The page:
We don't really like some of this stuff, but the left's worse and woke and this and that. And incidentally, I want the DeSantis not Trump. And I will express disappointment with Trump. Well, even with the DeSantis on Ukraine; disappointment, not really condemnation, not really this is a disgrace, not really this is extremely dangerous to have the two leading Republican presidential candidates on the side of basically appeasing Putin.

But I'm disappointed, he's got some bad advice. I hope he rethinks (that's kind of where they are now as we speak here in mid-March, I guess, on DeSantis). And that stuff has done a lot of damage

I mean, one point I've tried to make a bit over the last few years is everyone's focused on Fox for good reason. Everyone's focused on the base, everyone's focused like you and I on the craziness, and the conspiracy theories, and that's very, very dangerous.

But let's call it the more sophisticated enablers of all of that, the people who minimize its damage, who say, “Well, that's kind of crazy, but let's look at the real complaints that they have and the grievances that they have.” And look what's happening at some college campus somewhere with wokeness or whatever.

Those people deserve a huge amount, in my opinion, of the blame and the responsibility as well. If it were just the base and Fox and the kind of rabid Trumpism be a problem for the country, but it would be a problem the way Patrick Cannon was a problem. It would be a 20 or 30% problem, is the way I think of it for the country and manageable.

Joe McCarthy, George Wallace, I mean, they could do a lot of damage, don't get me wrong. But what makes it really a problem is all the people who should know better by which I would include the intellectuals, but also the donors, the very wealthy people, the elected officials who go along — and that's what allowed Trump to take over the whole Republican Party.

And that's what's allowed this to become so pervasive and so dangerous. Every defeated, sensible Republican candidate in 2022, some of whom I talked to a little bit and tried to … I'm not much a Republican anymore, but I tried to help them a little. The moment they lost … but I'm endorsing for the winner of my race here because I'm a Republican, and we've got to keep the Democrats out.

Those people have a lot, in my opinion, to answer for as well. Of course, they try to fight against the worst people. So, I admire them for that, I guess. But then they endorse the worst people, and in a way, because they're more reasonable, they bring a lot more influential people along with them.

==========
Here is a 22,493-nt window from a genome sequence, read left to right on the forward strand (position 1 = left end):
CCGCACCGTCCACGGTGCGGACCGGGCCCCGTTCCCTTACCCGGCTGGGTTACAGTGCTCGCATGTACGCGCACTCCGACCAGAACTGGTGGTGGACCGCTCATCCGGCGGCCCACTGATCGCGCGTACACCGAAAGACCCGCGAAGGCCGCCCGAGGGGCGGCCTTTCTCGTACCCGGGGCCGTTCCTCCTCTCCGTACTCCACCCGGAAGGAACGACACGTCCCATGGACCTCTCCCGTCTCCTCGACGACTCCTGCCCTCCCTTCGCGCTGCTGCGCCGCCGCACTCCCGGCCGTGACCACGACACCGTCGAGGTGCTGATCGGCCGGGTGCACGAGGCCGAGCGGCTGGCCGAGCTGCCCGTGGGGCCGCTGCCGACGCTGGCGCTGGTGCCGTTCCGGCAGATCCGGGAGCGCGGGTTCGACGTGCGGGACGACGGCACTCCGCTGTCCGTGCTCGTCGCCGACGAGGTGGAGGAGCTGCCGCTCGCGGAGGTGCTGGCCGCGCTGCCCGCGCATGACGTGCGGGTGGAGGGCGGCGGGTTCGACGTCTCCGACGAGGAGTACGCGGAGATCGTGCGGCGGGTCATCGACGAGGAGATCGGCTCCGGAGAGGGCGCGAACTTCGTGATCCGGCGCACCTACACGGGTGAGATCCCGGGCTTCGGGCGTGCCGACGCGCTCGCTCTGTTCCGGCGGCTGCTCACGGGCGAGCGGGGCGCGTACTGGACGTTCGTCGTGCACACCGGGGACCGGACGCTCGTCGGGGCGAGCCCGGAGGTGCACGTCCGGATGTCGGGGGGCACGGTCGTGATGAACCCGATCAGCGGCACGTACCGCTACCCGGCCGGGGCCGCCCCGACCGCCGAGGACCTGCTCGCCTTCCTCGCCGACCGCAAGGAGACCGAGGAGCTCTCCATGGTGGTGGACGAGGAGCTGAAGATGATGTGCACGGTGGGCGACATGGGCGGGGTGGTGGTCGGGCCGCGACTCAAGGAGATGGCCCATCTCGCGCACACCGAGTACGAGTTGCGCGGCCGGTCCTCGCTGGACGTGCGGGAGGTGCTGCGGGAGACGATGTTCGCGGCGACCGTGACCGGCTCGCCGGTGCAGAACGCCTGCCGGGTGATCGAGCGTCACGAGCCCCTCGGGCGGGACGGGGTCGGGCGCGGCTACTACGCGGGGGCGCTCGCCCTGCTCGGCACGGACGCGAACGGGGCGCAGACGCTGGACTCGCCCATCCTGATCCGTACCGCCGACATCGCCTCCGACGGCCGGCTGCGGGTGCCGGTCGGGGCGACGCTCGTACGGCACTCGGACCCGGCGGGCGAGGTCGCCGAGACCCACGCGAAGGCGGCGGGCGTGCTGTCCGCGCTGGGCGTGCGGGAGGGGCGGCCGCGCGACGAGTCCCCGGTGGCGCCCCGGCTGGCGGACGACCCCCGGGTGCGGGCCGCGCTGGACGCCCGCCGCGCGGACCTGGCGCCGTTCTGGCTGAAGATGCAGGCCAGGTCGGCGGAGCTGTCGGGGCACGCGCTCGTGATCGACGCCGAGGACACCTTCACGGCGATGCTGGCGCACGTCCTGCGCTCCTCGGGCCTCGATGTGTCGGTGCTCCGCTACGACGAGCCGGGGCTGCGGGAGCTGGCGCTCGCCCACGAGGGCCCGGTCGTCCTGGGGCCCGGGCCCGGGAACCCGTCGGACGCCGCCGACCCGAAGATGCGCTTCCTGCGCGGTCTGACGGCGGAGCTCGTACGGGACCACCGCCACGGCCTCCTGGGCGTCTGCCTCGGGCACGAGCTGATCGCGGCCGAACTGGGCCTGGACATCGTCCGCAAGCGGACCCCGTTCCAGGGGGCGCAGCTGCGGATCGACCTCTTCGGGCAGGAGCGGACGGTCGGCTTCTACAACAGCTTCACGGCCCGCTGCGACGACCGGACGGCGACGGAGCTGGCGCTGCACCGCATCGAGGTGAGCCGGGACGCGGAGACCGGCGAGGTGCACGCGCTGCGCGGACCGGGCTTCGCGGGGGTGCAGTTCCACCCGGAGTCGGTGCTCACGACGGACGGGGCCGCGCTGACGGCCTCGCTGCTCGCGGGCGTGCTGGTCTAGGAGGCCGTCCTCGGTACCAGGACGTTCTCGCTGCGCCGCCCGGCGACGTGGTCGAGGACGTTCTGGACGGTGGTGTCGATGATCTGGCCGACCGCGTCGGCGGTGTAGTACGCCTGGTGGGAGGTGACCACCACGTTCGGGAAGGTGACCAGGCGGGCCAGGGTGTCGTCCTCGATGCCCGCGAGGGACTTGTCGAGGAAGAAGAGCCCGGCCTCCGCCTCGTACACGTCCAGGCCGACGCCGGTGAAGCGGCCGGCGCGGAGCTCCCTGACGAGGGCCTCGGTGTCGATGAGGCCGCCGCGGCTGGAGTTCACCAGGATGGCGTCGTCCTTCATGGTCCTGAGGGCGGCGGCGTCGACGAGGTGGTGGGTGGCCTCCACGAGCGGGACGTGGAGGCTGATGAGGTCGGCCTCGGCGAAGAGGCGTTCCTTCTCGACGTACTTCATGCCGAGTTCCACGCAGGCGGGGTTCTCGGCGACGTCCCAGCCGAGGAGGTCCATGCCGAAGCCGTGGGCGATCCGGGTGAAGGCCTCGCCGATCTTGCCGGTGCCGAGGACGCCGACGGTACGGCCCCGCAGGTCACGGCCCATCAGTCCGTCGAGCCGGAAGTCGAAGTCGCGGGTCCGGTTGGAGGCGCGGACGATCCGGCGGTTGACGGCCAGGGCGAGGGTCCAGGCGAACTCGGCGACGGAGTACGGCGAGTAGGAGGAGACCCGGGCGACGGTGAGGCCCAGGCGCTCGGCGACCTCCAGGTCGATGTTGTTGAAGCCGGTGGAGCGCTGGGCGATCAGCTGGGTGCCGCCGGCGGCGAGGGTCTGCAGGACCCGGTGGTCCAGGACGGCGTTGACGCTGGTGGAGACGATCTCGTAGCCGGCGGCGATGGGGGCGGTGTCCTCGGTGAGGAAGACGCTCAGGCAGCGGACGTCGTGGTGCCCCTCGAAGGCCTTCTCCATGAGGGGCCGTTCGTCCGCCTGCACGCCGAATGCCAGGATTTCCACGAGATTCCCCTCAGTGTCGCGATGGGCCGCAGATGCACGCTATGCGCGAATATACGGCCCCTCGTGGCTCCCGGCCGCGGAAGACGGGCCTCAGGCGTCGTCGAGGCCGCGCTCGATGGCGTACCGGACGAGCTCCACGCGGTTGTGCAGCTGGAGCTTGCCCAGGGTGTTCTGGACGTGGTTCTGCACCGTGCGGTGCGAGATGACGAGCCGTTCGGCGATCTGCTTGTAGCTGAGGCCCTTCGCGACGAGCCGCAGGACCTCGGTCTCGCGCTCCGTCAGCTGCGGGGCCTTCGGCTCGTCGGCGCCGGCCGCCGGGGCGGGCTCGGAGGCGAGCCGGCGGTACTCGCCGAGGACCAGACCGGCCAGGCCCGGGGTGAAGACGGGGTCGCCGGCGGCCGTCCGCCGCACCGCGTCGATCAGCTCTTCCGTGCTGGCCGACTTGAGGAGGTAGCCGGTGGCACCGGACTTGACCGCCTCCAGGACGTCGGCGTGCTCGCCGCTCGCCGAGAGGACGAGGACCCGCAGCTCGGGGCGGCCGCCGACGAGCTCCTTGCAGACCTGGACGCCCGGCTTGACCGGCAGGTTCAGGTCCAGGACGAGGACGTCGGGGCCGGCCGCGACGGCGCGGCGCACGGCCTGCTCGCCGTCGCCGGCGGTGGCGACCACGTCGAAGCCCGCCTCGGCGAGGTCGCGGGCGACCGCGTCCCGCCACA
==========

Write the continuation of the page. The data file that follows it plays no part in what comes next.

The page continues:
So, I'm very hostile, I've got to say, to the sort of better-educated and wealthier, frankly, enablers of this movement that otherwise, would be, as I say, a kind of, I think an unpleasant and damaging populist movement but one that you could sort of limit.

Ken Harbaugh:

The problem with your math in describing that populist movement as a 20 or 30% problem, is that now the Republican Party, the party itself has entered this Faustian bargain with the. They cannot survive electorally without that extremist fringe. And it's been a long time, a long time since we've had a major party that has relied on an extremist fringe to stay in power.

Bill Kristol:

I think that's extremely important point and you put it very well. I mean, the way I've sort of been saying it, is you could have had a Trump presidency (unfortunate, very unfortunate). He won the Republican nomination sort of in a fluky way with Jeff Bush being the opponent, so he could be against the Bushes, and then the fractured field. He never got to 50% of the vote until quite late in the process and so forth.

And then he wins the electoral college against Hillary Clinton, draws it inside straight, and she's hurt by Comey and all this kind of stuff. You could have imagined after that, and I thought it was possible, I was very worried that it wouldn't happen this way, and I turned not to be right to be worried.

But it was not crazy to think, okay, we're going to have a four-year, sort of wacky, not good for the country Trump presidency, but Republican Party in Congress is not going to go along with him. So, even some of his own officials will spend most of their time constraining him (and that did happen a little bit) and we'll kind of get through it.

And I don't know what the analogy would be in terms of other things, but we can think of this in kind of life. You get some sort of bad CEO o of some corporation but everyone kind of prevents him from doing too much damage to the corporate culture and to the corporation itself and to its products, and he goes that way. And then you get back to normal.

That wasn't a crazy thing to hope for in 2017, but the accommodation was so thorough, and this is where the party capitulating to Trump was the kith in a way historians I think are going to look at it and say, “That was a really key moment,” always more of a key moment than Trump winning the nomination or winning the presidency.

People have always known a demagogue could conceivably, if he got lucky, sort of at a bad moment, win the presidency. But people didn't quite expect it, and I didn't either, was that one of our two major parties would succumb to that.

Ken Harbaugh: